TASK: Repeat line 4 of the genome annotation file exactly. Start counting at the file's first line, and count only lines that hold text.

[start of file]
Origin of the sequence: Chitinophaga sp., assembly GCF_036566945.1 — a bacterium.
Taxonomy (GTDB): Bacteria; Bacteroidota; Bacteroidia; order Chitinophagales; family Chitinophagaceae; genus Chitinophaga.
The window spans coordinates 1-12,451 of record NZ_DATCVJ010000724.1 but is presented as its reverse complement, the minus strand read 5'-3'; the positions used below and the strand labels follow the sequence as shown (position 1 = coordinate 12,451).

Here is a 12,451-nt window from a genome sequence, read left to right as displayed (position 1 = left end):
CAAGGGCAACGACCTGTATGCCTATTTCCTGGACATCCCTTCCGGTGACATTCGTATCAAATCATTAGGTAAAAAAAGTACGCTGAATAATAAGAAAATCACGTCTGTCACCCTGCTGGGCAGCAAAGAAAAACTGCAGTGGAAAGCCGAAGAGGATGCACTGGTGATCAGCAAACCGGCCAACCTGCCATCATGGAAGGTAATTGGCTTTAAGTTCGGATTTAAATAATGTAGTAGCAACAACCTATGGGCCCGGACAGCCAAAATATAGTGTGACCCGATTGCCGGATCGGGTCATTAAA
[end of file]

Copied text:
Here is a 12,451-nt window from a genome sequence, read left to right as displayed (position 1 = left end):